• Diaper rash or other candidal infections on the skin can be treated with antifungal creams and lotions such as clotrimazole.
    • If the rash worsens at any time or if the lesions do not clear up in one to two weeks, call a doctor.
    • Fever, chills, nausea, vomiting, or the rash spreading to other parts of the body may be a sign of a more serious illness.

Ringworm is another type of fungal infection that is different from a yeast infection. Ringworm is caused by a type of fungus called a dermatophyte, and symptoms include rashes or scaly patches that may be ring-shaped. Ringworm can cause athlete's foot, jock itch, scalp infections, and infections of the nails and in skin folds.

Yeast Infection Skin Rash Causes

An overgrowth of the fungus Candida is the cause of yeast infections. Candidal infections commonly occur in warm, moist body areas, such as the underarms or where skin folds over itself like breast/chest skin. Usually, the skin effectively blocks yeast, but any skin breakdown or cuts in the skin may allow this organism to penetrate and infect.

Areas typically affected by the fungus in babies include the mouth and diaper areas. Moist diapers can lead to an overgrowth of yeast.

In adults, oral yeast infections become more common with increased age. Adults can also have yeast infections around dentures, in the folds under the breast and lower abdomen, in the nail beds, and beneath other skin folds. Most of these candidal infections are superficial and clear up easily with treatment.

In women, vaginal yeast infections are the second most common reason for vaginal burning, itching, and discharge. Yeasts are found in the vagina of most women and can overgrow if the environment in the vagina changes. Antibiotic and steroid use is the most common reason for yeast overgrowth. However, pregnancy, menstruation, diabetes, and birth control pills can also contribute to developing a yeast infection. Yeast infections are more common after menopause.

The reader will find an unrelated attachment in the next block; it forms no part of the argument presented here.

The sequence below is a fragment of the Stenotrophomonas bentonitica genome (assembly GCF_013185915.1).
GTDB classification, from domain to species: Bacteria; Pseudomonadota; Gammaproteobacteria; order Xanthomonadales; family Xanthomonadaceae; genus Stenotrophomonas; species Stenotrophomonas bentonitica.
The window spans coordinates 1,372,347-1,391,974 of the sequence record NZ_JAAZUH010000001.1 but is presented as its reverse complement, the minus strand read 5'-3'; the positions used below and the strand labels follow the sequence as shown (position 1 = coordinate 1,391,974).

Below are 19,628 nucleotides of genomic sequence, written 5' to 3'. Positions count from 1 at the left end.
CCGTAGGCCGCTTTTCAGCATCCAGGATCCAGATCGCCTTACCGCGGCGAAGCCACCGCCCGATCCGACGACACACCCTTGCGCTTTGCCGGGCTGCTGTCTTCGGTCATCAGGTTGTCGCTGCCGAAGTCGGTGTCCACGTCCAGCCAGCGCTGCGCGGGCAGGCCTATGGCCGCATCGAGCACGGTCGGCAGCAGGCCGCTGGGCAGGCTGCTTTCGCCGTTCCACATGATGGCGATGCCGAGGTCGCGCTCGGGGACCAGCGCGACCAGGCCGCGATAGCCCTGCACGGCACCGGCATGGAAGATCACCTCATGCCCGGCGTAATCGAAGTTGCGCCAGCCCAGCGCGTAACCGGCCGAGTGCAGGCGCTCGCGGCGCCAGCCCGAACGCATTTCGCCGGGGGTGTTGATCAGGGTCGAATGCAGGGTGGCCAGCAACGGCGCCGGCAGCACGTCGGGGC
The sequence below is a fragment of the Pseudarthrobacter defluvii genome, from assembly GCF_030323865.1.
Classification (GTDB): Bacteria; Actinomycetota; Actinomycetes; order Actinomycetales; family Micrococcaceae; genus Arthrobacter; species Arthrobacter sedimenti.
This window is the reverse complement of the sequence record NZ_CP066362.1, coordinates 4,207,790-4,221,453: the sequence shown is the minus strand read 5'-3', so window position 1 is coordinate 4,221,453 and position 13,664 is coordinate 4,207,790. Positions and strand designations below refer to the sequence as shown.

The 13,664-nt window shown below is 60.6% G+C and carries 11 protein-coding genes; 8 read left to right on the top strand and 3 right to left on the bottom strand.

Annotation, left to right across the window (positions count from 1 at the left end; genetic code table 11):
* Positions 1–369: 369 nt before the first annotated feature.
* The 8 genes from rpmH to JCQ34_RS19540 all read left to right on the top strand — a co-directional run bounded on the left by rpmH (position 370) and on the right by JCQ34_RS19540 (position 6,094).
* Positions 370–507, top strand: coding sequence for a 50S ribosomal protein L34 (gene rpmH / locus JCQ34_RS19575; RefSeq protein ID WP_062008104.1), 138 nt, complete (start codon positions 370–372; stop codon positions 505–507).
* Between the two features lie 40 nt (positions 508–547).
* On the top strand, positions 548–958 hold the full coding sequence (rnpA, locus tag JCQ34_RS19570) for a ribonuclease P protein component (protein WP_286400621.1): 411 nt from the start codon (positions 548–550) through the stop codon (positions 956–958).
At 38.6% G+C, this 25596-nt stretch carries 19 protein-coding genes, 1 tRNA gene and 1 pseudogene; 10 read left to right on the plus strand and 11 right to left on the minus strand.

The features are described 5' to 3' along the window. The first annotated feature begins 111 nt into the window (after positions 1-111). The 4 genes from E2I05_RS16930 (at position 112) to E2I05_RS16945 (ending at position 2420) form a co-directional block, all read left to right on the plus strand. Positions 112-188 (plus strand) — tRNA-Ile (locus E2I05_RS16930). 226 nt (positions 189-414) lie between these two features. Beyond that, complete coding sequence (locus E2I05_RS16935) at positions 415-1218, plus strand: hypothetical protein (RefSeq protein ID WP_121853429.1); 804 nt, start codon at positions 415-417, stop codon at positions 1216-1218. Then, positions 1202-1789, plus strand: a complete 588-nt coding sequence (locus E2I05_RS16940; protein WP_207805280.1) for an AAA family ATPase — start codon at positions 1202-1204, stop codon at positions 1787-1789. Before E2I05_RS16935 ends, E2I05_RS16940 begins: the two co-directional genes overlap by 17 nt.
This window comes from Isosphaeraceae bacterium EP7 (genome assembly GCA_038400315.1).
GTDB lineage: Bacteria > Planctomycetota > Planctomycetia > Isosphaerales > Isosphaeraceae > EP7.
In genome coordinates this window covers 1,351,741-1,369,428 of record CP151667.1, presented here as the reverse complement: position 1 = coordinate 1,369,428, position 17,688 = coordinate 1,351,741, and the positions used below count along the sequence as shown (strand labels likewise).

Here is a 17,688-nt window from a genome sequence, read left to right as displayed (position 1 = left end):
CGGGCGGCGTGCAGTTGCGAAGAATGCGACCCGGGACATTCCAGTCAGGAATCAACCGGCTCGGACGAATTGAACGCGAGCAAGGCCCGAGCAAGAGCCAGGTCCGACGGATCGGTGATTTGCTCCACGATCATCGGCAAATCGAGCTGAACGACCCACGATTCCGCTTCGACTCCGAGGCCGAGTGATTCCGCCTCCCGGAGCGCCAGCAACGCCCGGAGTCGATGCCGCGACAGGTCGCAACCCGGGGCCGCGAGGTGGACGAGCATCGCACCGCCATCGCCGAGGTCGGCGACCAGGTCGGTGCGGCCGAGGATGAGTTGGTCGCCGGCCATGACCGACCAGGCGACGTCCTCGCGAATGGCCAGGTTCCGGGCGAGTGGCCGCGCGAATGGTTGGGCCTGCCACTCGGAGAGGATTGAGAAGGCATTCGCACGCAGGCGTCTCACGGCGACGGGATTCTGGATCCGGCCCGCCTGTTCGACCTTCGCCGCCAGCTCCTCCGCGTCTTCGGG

Any person who has their immune system altered by disease (for example, HIV infection) or other reasons (for example, chemotherapy) is at higher risk to get a yeast infection. In some people, a yeast infection, especially if it is severe and/or recurrent, may be an indication that the person has a depressed immune system.

Fungus Among Us What to Know About Fungal Infections in Pictures Slideshow

Fungus Among Us What to Know About Fungal Infections in Pictures Slideshow

Fungal skin infections can be itchy and annoying, but they're rarely serious. Common infections such as athlete's foot, jock itch, and ringworm are caused by fungus and are easy to get and to pass around. In healthy people, they usually don't spread beyond the skin's surface, so they're easy to treat. If you spend a lot of time at the gym, take steps to protect yourself against fungal infections.

REFERENCE:

Kasper, D.L., et al., eds. Harrison's Principles of Internal Medicine, 19th Ed. United States: McGraw-Hill Education, 2015.